Usually the council or housing association will progress the claim and have a key contact with the local HB department. However, if you need further advice please use your local contact above.

Local housing allowance (LHA)

Local housing allowance is Housing Benefit that helps pay the rent if you rent from a private landlord. It's a benefit administered by your local borough or district council.

If a private landlord is asking for a rent above the LHA rates per area then the council in that area can offer a discretionary housing payment (DHP) to support any of our clients with the shortfall in rent. This is a discretionary award and is at the discretion of the Council to award it is also not an on-going award. The payment usually lasts 13 weeks. In that time the tenant should have found a job to cover the shortfall or found alternative accommodation which they can afford, in the majority of cases this may not be an option to our clients.

The LHA rate

The LHA rate is based on the number of people in the property. So for example; if a private landlord accepts 3 of your clients and they have three separate tenancies or on one tenancy as joint tenants, they will all need to make a claim for Housing Benefits. If they have an overnight non-resident carer this will entitle them to an extra bedroom for LHA purposes. So if we found a 4 bed bungalow and 3 people to share plus an over night carer the LHA rate would more than likely cover the full rent.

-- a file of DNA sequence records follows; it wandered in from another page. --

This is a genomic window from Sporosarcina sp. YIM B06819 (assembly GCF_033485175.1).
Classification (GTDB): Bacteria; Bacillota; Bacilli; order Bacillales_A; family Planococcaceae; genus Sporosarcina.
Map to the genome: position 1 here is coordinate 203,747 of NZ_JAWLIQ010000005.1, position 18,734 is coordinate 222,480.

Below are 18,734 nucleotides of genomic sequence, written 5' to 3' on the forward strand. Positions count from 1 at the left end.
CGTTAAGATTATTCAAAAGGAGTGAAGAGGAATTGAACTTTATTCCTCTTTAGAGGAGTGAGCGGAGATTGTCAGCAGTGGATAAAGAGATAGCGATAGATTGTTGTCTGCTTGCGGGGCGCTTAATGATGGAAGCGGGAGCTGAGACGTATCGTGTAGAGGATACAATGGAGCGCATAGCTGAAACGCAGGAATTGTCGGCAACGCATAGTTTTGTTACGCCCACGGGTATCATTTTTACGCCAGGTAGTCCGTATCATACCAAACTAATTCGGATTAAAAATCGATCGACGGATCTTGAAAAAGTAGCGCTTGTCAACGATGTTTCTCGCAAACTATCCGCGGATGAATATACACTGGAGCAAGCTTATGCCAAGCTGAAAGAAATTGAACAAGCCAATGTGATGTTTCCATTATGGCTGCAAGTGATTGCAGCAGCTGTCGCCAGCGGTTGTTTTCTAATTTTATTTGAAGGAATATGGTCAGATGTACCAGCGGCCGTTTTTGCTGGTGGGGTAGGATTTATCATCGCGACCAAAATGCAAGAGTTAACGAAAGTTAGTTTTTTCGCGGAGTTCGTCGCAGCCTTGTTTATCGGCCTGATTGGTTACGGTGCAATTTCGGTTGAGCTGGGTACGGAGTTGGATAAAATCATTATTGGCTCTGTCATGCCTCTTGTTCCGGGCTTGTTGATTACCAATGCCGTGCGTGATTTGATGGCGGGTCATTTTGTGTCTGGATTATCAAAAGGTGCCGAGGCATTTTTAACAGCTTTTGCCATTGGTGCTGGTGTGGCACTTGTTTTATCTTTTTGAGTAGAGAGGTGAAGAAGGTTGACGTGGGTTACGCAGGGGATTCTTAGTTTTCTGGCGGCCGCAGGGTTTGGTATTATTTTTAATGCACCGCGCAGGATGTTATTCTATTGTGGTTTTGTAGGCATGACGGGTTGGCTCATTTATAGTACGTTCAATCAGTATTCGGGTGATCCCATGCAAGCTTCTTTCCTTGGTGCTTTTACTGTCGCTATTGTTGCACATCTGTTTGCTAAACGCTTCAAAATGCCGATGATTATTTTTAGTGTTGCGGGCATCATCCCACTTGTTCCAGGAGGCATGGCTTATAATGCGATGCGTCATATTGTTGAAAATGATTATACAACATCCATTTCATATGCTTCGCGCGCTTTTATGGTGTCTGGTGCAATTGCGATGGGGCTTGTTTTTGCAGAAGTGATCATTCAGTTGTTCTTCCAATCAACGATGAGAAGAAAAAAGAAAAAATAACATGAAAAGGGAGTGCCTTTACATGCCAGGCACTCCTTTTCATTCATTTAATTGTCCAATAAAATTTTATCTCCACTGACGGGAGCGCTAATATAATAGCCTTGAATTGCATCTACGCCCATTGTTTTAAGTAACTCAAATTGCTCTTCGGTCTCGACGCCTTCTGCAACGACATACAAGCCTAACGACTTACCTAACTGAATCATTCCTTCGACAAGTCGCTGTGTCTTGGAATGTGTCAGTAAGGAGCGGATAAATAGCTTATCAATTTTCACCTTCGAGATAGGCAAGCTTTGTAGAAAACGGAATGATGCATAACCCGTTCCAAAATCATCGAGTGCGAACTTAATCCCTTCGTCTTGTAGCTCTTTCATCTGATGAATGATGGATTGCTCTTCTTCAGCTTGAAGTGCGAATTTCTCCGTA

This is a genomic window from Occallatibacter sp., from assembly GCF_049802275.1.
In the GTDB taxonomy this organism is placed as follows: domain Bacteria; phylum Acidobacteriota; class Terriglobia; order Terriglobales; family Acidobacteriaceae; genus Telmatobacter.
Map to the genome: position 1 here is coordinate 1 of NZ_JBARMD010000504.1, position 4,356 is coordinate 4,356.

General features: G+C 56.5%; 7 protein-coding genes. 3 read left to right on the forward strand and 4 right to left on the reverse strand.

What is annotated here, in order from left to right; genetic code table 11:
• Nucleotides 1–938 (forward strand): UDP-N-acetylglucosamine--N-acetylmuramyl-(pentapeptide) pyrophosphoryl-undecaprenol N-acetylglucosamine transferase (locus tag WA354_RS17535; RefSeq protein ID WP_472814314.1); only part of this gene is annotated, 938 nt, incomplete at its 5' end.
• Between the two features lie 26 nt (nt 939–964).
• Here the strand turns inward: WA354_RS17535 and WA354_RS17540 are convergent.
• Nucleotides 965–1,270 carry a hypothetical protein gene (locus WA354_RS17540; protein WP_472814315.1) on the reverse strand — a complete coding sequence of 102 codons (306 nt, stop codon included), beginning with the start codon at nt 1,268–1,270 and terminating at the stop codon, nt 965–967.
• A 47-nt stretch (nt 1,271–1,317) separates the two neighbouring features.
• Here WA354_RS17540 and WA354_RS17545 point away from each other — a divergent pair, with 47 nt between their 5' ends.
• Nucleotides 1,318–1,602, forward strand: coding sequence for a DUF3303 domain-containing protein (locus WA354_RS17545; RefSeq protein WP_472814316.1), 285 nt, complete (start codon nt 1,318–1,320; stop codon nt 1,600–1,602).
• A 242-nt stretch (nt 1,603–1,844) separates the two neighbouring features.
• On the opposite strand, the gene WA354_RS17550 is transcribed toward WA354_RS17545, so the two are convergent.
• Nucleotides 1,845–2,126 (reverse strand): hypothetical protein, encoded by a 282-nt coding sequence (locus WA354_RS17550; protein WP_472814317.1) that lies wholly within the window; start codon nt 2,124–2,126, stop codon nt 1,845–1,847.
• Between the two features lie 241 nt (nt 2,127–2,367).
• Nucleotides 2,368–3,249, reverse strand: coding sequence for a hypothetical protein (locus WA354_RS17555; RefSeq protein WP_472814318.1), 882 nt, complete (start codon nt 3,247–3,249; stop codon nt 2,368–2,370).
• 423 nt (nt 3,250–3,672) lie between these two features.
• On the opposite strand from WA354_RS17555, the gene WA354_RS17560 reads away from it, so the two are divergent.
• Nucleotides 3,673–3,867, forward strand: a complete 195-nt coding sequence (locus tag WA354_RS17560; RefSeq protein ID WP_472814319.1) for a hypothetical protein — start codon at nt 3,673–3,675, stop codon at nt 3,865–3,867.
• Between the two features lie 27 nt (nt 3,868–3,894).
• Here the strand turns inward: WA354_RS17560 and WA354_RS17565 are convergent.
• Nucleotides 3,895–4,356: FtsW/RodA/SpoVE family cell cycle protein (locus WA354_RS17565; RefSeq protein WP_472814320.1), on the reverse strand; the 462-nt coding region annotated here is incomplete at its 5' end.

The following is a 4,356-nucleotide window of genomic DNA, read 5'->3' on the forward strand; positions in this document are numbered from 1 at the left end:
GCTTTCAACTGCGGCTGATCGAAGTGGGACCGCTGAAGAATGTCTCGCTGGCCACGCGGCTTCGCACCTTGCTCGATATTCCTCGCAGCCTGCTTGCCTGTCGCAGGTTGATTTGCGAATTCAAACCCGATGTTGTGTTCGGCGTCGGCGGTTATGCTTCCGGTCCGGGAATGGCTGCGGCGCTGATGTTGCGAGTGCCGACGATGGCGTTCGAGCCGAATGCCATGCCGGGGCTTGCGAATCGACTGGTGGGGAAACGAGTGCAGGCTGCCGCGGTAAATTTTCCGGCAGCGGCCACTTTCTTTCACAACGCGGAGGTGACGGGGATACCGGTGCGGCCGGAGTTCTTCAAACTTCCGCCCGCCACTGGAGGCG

Our clients should be eligible for Housing Benefit if they are on a low income or benefits and have savings less that £16,000.

Rates and who to contact

Below are the rates per district and borough council and who to contact. To make a claim, download the relevant form. You can get someone to help complete the form for your client.

Corby

Daventry

East Northants

Kettering

Northampton

South Northamptonshire

Wellingborough

Care Quality Commission (CQC)

The CQC is an independent health and adult social services regulator. Its job is to make sure that the health and social care services offer safe, effective and high quality care.

All care providers should be registered with the Care Quality Commission – check out their reports and ratings, and ask for customer testimonials.